So what sets it apart from U-235 that’s used in nuclear reactors today? Well, U-235 is used because it’s highly fissile. The neutron speeds can be controlled and slowed by using water as a coolant and regulator, which increases the number of U-235 nuclides that split. Most uranium ore is U-238 and only contains about 3-5% of U-235. When U-238 absorbs an extra neutron it turns into U-239 and then quickly into plutonium … the material we use in nuclear weapons. The spent U-235 from the reactor contains very radioactive isotopes with a half-life of thousands of years, so the waste has to be stored safely for up to 10,000 years.4 And with today’s reactor designs, which in the U.S. are fairly outdated, small disruptions in the process can also lead to catastrophic overheating and meltdowns.

Thorium on the other hand isn’t fissile, which means it’s not a good source for a fission reaction. While it’s not directly usable in a fission reactor, when it absorbs a neutron it decays into P-233 (Protactinium). Then it can be chemically separated into U-233, which in turn can be used in a reactor and is very efficient for fission reactions. Thorium is able to “breed” U-233. It’s the ability to separate the U-233 from the thorium that sets it apart from U-235 and U-238. We end up with a vast amount of waste from today’s reactors that needs to be stored safely. The waste from a thorium reactor is radioactive for about 500 years compared to up to 10,000. All of this is what makes Thorium a unique option for nuclear fuel because it’s more abundant than Uranium, can be turned into usable fuel, and dramatically reduces the amount of nuclear waste.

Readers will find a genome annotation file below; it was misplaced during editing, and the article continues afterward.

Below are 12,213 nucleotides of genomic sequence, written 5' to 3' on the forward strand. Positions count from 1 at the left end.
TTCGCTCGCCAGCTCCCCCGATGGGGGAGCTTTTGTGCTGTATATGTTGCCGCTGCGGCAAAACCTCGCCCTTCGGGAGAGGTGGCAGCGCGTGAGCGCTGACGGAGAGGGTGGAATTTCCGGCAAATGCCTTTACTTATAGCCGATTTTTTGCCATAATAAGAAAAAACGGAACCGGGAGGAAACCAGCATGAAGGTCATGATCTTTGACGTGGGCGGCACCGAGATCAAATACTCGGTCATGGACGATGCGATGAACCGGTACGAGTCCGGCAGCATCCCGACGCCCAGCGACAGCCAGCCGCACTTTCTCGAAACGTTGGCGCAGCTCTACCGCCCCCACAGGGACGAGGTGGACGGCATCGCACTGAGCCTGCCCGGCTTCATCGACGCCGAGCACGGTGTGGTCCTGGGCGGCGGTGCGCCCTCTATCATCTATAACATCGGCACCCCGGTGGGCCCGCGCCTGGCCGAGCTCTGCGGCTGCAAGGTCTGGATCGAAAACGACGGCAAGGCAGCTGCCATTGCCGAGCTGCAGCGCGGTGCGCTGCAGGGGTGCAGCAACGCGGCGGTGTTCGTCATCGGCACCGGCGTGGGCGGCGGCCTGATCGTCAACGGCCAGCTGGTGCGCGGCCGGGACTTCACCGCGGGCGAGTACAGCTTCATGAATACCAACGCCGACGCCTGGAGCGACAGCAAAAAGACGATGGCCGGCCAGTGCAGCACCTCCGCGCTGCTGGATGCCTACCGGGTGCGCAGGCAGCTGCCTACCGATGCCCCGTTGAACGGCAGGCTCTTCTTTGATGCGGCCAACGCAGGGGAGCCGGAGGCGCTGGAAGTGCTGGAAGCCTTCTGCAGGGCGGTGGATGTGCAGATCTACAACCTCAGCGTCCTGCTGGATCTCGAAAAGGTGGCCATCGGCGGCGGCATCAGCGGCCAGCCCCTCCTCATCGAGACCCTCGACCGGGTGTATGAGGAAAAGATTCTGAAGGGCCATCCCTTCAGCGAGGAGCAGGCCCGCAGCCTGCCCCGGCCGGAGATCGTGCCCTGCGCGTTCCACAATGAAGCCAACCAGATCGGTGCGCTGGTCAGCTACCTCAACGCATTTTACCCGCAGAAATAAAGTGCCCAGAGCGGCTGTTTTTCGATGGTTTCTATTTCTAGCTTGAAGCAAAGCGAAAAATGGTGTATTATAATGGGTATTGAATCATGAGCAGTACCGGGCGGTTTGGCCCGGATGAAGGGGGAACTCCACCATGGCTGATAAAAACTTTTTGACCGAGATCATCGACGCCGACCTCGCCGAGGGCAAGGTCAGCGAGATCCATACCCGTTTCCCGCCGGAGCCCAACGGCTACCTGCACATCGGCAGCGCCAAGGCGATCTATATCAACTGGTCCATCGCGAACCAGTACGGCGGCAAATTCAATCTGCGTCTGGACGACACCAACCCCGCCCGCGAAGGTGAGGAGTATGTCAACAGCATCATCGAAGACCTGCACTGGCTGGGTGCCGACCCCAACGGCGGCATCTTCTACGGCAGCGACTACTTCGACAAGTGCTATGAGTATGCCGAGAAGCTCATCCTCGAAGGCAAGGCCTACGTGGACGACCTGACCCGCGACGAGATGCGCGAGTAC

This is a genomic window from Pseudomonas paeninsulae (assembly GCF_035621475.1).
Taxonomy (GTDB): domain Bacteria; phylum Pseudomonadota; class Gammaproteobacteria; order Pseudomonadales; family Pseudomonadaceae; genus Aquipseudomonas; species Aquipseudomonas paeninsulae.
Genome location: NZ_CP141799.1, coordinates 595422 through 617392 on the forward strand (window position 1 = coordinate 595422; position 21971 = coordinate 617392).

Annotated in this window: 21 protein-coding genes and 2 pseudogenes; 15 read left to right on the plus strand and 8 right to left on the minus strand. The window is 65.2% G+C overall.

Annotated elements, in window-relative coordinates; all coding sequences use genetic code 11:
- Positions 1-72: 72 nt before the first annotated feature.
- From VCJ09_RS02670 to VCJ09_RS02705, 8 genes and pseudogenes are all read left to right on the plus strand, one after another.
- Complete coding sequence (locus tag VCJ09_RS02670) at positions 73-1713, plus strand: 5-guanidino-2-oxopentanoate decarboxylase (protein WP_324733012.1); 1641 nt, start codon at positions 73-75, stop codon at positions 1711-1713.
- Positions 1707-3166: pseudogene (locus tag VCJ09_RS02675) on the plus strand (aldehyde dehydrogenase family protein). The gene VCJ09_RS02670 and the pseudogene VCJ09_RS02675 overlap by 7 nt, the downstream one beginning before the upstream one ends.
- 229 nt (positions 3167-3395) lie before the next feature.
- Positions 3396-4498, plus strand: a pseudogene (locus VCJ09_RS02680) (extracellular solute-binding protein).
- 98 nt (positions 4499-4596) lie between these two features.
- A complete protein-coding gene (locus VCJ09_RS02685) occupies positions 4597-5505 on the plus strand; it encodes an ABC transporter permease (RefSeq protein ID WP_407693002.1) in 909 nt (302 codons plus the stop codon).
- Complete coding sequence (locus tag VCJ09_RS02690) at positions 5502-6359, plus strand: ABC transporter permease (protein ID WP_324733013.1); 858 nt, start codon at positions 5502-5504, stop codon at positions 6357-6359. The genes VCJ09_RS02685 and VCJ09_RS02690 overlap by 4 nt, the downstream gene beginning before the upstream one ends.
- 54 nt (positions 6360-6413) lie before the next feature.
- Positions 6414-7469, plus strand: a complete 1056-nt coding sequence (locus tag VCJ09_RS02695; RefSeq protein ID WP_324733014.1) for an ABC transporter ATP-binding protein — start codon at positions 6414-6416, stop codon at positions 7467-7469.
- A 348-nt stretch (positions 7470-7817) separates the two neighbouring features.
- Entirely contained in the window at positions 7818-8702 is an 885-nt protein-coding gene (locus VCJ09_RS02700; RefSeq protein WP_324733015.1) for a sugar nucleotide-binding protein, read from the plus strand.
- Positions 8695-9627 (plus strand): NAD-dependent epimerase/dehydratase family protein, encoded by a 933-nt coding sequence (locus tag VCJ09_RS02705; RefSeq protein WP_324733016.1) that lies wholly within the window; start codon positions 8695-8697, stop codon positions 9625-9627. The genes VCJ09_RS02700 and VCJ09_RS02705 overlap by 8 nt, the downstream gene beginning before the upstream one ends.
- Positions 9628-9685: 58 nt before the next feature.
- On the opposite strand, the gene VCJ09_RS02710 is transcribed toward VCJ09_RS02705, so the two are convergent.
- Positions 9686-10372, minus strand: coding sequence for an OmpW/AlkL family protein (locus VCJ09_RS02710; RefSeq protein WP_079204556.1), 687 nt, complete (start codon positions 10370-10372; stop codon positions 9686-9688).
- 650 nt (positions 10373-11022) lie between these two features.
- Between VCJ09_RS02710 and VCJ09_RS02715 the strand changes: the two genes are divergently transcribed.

Myriad types of reactors

There’s no shortage of reactor designs and concepts that can take advantage of Thorium as a fuel source. Some of the reactor types you’ll find are Heavy Water Reactors (PHWRs), High-Temperature Gas-Cool Reactors (HTRs), Boiling Water Reactors (BWRs), Pressure Water Reactors (PWRs), Fast Neutron Reactors (FNRs), and Accelerator Driven Reactors (ADS). And that’s still not all of them. But you can really narrow it down to two major categories of reactor designs leading the way: Water (thermal) Reactors and Molten Salt Reactors (MSRs).

Probably the reactor type that gets the most focus are Molten Salt Reactors, like the Liquid Fluoride Thorium Reactor (LFTR), which uses Thorium fluoride in a salt-mixture that’s melted into a liquid. This is often referred to as a “breeder” reactor design: Thorium goes in, fission products like U-233 come out.5 It’s the liquid nature of the fuel that makes this type of Thorium reactor special. It’s both the coolant and the fuel, so it can self-regulate the process to keep the temperature from getting out of control. The simplest way to describe the how and why is that the liquid fuel is run through a reaction chamber filled with graphite rods. These graphite rods are acting as a fission moderator because they’re slowing down the speed of the neutrons, which increases the probability of a fission reaction. Remove the graphite rods from the equation and the fission chain reaction stops. This is the biggest safety benefit over the traditional nuclear reactors we have in use today. Thorium-based reactors are safer because the reaction can easily be stopped and they don’t operate under extreme pressure.6 In the event of a catastrophic incident in a Liquid Fluoride Thorium Reactor, it will automatically drain the liquid fuel into a tank away from the graphite … stopping the reaction. There’s essentially a walk-away safety factor to thorium reactors like this.

Challenges of thorium